A rapturous appreciation of pork crackling, a touching description of hungry London chimney sweeps, a discussion of the strange pleasure of eating pineapple, and a meditation on the delights of Christmas feasting are just some of the subjects of these personal, playful writings from early nineteenth-century essayist Charles Lamb. Exploring the joys of food and also our complicated social relationship with it, these essays are by turns sensuous, mischievous, lyrical and self- mocking. Filled with a sense of hunger, they are some of the most fascinating and nuanced works ever written about eating, drinking and appetite.
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Charles Lamb (1775-1834) was an English essayist best known for his humorous Essays of Elia from which the essay "A Dissertation Upon Roast Pig" is taken. Lamb enjoyed a rich social life and became part of a group of young writers that included William Hazlitt, Percy Bysshe Shelley, Lord Byron and Samuel Taylor Coleridge with whom he shared a lifelong friendship. Lamb never achieved the same literary success as his friends but his influence on the English essay form cannot be underestimated. His book, Specimens of the English Dramatic Poets is remembered for popularizing the work of Shakespeare's contemporaries.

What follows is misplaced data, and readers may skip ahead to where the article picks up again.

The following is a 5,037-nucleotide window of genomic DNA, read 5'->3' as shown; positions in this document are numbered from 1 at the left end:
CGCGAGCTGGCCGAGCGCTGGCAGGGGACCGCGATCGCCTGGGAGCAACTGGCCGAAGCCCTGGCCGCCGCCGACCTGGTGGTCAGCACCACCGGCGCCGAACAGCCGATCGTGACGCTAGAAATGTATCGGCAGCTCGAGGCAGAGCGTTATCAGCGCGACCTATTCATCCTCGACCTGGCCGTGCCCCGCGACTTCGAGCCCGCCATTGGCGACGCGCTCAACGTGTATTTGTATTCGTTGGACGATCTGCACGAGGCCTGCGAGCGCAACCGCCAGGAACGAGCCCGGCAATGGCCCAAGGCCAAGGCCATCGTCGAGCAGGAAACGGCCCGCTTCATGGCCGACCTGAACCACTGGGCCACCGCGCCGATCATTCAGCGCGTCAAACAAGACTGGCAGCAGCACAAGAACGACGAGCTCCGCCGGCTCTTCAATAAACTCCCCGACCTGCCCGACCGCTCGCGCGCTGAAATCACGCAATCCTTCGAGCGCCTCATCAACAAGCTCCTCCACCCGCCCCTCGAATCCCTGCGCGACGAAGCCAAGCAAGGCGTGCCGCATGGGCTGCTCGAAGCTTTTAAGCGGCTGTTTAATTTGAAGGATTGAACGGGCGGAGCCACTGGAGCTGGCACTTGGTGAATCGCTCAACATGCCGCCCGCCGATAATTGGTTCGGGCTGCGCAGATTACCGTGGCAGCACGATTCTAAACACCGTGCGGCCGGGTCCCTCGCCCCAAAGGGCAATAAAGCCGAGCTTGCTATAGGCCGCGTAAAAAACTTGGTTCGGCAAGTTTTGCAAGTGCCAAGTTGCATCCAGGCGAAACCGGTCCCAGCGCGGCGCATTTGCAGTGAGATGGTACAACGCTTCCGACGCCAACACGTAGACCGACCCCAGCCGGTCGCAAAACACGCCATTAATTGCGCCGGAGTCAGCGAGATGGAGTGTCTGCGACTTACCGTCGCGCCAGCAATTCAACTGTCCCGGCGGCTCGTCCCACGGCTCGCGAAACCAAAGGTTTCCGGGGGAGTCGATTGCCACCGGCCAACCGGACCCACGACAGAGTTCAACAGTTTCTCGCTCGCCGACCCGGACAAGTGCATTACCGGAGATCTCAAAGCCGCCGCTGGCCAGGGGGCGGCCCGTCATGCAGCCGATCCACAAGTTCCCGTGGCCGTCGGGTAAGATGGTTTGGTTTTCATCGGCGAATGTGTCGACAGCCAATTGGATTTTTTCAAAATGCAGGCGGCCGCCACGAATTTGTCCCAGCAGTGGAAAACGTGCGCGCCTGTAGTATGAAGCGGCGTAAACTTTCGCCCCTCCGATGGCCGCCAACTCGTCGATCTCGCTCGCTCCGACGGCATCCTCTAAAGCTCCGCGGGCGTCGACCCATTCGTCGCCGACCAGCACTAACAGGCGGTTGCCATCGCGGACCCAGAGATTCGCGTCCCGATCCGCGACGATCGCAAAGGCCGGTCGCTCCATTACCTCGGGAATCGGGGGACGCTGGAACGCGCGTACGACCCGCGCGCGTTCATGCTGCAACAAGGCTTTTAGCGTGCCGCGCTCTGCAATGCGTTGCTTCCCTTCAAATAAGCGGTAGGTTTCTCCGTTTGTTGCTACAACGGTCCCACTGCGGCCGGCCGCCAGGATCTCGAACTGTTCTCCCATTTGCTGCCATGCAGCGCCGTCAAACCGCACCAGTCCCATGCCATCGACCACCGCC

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Book Description Penguin Books. Paperback. Book Condition: New. Bookseller Inventory # DADAX0241956358
Book Description Penguin Books, 2011. Paperback. Book Condition: Brand New. 1st edition. 112 pages. 7.00x4.00x0.25 inches. In Stock. Bookseller Inventory # 4-0241956358
Book Description Penguin Books. Paperback. Book Condition: New. Bookseller Inventory # P110241956358